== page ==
John FarrellIt took about two weeks last season to realize the Red Sox’ clubhouse was divided. It took less than that this season to realize everyone is now pulling in the same direction.

The Red Sox squeaked out a 6-4 win over the Blue Jays on Friday. The performance was far from perfect, leaving much to be desired from an execution standpoint, but the energy and camaraderie in the Boston locker room continues to be blossom.

Even before the first pitch was delivered on Friday, the Red Sox were offered up a challenge beyond the night’s game. Manager John Farrell was booed relentlessly by Blue Jays fans, who are still bitter about the way he left town. Farrell’s departure can serve as a rallying cry for the Jays, who are now under the tutelage of manager John Gibbons, but it also brings the Red Sox closer together.

Less than four hours after their skipper nonchalantly tipped his cap to the hostile Toronto crowd, the Red Sox exited Rogers Centre even more cohesive than when they entered the stadium, with the prevailing thought being that they’re in this thing together.

“We’re starting to be tight-knit,” Jonny Gomes told reporters after the game. “If they’re booing any of our guys, we’ve got your back. If they’re booing our manager, we’ve got your back.”

Whether it’s guilt by association or the sense that this season could feature some hard-fought, meaningful battles between the two teams, the booing extended beyond Farrell, building the foundation for what could be a yearlong rivalry. But rather than shy away or fold under the unusually high pressure for an April game in Toronto, the Red Sox seemed to relish the opportunity.

“It was fun. It honestly was,” catcher Jarrod Saltalamacchia said after the game. “When you do something good, and they got so quiet. Whenever they did something, they got crazy again, which pumped us up. What they did with Farrell — yelling, screaming — that’s great. That pumped us up. We have his back. It makes it fun for us. Instead of a dull 15-20,000 fans out there where nothing is going on. That is what you play for.”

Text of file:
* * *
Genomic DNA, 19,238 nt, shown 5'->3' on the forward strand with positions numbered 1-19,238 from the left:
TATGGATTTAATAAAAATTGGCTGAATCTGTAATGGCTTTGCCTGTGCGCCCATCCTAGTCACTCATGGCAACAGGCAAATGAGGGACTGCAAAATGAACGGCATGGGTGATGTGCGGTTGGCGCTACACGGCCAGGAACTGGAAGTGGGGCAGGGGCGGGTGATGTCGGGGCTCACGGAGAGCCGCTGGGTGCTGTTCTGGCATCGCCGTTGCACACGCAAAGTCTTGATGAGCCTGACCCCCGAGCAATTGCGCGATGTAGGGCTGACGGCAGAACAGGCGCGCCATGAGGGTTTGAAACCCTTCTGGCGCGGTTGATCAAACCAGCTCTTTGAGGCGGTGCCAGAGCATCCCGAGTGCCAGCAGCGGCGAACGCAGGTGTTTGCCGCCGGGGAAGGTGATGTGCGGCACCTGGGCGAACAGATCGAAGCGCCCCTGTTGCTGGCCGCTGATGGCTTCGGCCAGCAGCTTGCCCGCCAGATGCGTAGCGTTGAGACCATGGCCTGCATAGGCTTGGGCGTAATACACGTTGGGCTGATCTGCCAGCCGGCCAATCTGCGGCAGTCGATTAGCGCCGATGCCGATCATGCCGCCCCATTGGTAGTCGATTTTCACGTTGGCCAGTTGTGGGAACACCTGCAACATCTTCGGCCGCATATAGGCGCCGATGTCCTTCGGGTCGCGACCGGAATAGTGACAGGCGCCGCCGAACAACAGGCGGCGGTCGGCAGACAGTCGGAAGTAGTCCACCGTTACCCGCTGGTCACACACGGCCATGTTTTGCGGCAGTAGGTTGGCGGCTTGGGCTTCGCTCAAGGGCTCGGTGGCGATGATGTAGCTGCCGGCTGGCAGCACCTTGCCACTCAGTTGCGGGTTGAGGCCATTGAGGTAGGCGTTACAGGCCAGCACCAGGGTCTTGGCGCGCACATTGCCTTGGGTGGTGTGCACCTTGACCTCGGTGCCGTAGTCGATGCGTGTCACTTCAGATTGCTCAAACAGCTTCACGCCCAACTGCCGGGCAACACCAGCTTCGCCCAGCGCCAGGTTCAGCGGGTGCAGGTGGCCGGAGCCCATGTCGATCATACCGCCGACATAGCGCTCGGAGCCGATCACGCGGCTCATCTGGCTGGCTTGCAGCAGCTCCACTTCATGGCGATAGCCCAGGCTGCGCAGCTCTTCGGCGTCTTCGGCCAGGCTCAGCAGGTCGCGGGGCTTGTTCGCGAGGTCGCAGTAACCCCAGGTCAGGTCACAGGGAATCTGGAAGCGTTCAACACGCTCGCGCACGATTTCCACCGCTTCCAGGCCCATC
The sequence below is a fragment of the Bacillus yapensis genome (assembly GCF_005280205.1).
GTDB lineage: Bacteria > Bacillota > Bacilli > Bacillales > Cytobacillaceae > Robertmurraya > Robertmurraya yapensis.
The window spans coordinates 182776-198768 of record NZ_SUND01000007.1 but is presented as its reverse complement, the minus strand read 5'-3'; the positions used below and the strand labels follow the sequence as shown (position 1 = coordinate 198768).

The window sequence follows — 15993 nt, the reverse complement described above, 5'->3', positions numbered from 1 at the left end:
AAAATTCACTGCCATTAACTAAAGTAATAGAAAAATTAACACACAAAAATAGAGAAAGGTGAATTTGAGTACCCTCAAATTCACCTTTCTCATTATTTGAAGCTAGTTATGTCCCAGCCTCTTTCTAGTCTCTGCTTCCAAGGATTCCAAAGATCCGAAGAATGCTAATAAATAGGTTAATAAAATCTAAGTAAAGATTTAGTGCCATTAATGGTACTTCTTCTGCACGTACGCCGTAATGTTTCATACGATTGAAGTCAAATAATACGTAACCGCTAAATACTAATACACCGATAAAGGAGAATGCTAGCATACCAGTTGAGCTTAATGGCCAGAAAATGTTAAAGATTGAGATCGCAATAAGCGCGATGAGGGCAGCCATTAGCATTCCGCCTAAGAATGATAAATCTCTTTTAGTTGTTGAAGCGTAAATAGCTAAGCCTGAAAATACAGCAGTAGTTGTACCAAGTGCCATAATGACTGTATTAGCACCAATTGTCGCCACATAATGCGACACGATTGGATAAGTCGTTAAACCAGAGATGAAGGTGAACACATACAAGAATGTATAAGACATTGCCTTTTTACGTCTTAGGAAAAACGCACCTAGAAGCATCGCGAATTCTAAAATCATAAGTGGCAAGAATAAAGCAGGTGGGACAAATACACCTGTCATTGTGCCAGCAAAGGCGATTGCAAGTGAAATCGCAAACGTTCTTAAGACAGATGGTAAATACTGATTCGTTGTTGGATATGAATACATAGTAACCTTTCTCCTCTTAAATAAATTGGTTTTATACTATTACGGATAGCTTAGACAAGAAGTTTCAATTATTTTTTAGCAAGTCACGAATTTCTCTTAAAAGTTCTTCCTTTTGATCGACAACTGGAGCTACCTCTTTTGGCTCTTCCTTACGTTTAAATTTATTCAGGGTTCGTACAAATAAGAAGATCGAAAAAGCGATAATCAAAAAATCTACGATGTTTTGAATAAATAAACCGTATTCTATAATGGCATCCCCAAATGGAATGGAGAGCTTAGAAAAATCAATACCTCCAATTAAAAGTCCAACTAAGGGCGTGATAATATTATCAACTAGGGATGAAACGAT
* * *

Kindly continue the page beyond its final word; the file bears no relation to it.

The Red Sox seem to be playing for more than just that moment, though. They’re playing to prove that last season was a fluke, and that the right pieces are now in place for them to start making noise in the American League East again.

The Sox entered last season on the heels of the September 2011 collapse and vowed to atone for their mistakes, but the team’s chemistry was called into question before reaching the 10-game mark. Then-manager Bobby Valentine had made a comment about Kevin Youkilis prior to the Red Sox’ Patriots’ Day game, and it snowballed into a lingering issue that magnified the level of tension within the locker room.

Many players defended Valentine last season and suggested that he wasn’t to blame for the team’s struggles. On Friday, this year’s version of the Red Sox went out and proved that they’re not only ready to defend their new skipper to the media, but they’re also willing to do whatever it takes to be successful on the diamond.

It’s easy to say Friday’s win was for Farrell. God knows the guy deserved it for the beating he took from the paying customers at Rogers Centre. But in fact, the victory was for everyone in the clubhouse.

For an entire unit focused on the same goal, a win for one is a win for all.

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